Expecting a decline in traditionally-aged undergraduate students, the UW Extended Campus plans to double online student enrollment within the next five years. This comes despite failing to fulfill Gov. Scott Walker’s 2017 mandate that they double their Flexible Options program.

According to the Director of UW Extended Campus Aaron Brower, the Extended Campus would increase enrollment by marketing, supporting and reevaluating current online degree programs. Brower acknowledged the plan was partially in response to a projected decline in undergraduate students. But, the primary reason Extended Campus wanted to double its online enrollment was to serve working adults.

“The reason we’re doing what we’re doing is mostly to serve an underserved segment of the state, which is adult learners,” Brower said. “It also is the case that the number of traditionally-aged students will decline because of the population trends in the state — just because there’s fewer high-school-aged kids. So that number is declining and there’s a big underserved population for adults.”

The Extended Campus does not actually develop online programs nor grant degrees, Brower said. Their role was to manage the programs and provide student support functions. Brower said one thing distinguishing the Extended Campus from other online degree programs was their UW Flexible Option. It is a “competency-based” degree rather semester-based, which means students advance their own pace by completing projects, according to Brower. 

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In 2017, Walker mandated the Extended Campus to double the number of Flexible Option courses they offered by December 2019, despite not granting them additional funding to do so, according to the Wisconsin State Journal. Last December, the Wisconsin State Journal reported the Extended Campus failed to meet the former governor’s mandate. 

“When that proposal was made in the budget in 2017, I was actually quoted in the paper to say that every program takes about one million [dollars] to create — whether it’s flex or any other program — and about 18 months for a program to create,” Brower said. “So we have the capacity to be on our growth plan. If you want it to be different, then there’s going to have to be more money.”

But not all agree with the Extended Campus’s goal of doubling enrollment. Managing Director of Wisconsin Center for the Advancement of Postsecondary Education (WISCAPE) Noel Radomski said the Extended Campus’s plan amounted to little more than a nice press release.

Because it’s the UW Campuses developing online programs and granting degrees and not Extended Campus, Radomski said the Extended Campus’s goal was superfluous. Radomski questions whether the UW Campuses really need the Extended Campus at all.

“What is the role of the UW Extended Campus?” Radomski said. “It will become increasingly redundant.”

Back when enrollments were up and UW campuses offered few online degrees, Extended Campus had a role, Radomski said. But with enrollment down and UW campuses developing their own online degrees to make up for the deficit, the Extended System was just slowing them down, according to Radomski.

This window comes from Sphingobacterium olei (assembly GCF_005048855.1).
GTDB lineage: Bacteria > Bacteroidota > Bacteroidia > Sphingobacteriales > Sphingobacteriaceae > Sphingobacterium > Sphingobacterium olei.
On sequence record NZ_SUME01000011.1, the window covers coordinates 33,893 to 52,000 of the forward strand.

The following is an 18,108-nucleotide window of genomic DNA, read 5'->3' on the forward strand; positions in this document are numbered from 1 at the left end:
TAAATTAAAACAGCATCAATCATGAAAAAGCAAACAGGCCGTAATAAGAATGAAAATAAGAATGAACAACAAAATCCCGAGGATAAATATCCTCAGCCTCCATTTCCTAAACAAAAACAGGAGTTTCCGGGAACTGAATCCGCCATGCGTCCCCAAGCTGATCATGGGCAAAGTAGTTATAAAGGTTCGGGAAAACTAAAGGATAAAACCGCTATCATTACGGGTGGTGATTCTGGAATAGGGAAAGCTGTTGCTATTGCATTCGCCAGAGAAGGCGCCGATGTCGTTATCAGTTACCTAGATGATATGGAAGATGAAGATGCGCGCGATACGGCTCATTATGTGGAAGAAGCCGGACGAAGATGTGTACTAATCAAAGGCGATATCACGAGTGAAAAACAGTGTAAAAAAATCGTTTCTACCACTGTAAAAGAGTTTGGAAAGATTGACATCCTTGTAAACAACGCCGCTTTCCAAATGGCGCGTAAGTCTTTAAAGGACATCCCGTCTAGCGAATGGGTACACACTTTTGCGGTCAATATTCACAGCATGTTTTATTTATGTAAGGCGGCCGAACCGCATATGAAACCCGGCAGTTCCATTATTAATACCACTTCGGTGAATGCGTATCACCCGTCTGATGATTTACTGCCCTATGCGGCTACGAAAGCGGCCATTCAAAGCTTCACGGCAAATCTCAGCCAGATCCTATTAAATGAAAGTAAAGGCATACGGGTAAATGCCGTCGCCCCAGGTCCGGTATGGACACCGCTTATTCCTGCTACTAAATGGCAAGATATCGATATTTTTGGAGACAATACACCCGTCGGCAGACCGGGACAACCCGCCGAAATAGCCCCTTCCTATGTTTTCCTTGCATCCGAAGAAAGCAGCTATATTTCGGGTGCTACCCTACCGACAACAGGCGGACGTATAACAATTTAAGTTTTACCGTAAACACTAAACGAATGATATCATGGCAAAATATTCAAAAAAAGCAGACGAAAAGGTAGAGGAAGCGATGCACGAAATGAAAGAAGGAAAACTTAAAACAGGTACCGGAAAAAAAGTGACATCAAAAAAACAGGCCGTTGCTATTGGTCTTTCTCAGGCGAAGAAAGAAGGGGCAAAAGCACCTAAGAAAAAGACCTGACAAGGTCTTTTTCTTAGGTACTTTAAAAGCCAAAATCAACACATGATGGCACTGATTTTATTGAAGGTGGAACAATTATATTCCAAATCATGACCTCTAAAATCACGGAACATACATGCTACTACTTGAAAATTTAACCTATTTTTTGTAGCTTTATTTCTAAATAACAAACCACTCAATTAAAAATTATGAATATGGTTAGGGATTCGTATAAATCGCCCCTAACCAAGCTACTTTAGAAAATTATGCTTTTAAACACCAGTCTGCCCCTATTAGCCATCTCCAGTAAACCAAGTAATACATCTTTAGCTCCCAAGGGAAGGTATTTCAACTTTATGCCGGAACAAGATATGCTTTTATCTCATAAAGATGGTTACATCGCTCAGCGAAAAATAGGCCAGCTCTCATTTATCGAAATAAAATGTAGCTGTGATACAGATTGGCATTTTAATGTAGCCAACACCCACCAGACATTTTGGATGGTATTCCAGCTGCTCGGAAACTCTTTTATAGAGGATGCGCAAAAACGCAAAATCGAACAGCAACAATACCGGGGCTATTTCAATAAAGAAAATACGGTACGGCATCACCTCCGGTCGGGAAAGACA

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UW campuses that have their own instructional designers and marketers do not need the Extended Campus’s collaboration to create online programs, Radomski said. The campuses without those resources should get them — not the Extended Campus. 

“I’m not saying collaboration’s a bad thing,” Radomski said. “I’m just saying if you want to make things quick and quality, do it where everyone’s at. [It’s] Much faster, higher quality, more efficient and more effective.”

Radomski also questioned the widely-held assumption of declining undergraduate enrollments being caused by fewer high-school graduates. Radomski said though the numbers of white high-school students were decreasing, the number of Latinx students were on the rise, which was where UW campuses needed to recruit. 

Radomski said traditional recruiting strategies would not be as effective on Latinx students — many of whom would be the first in their families to attend college — and pointed to UW-Milwaukee’s success in hiring Spanish-speaking staff and talking to local community leaders as a way forward. 

“This whole myth that enrollment is going down and woe is me … it’s really bad business,” Radomski said. “And if you’re in business, and you have the issues — collect data! Take a more data-driven, business approach as opposed to excuses. The current narrative that demography is destiny is not true.”

Radomski said he wished the Extended Campus would be more transparent on releasing the data for their Flexible Options program. Radomski said despite requesting the data several times, the Extended Campus refused to give it to him. 

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But in a dynamic world of new technologies, new competition and new jobs, both Radomski and Brower said online degrees would help working adults. 

“The most important thing is that we know that people do need higher-level education throughout their entire lives,” Brower said. “And these programs are fantastic ways to take advantage of a high-quality UW education in ways that fit into your busy life, rather than forcing you to fit your life around a traditional academic schedule.”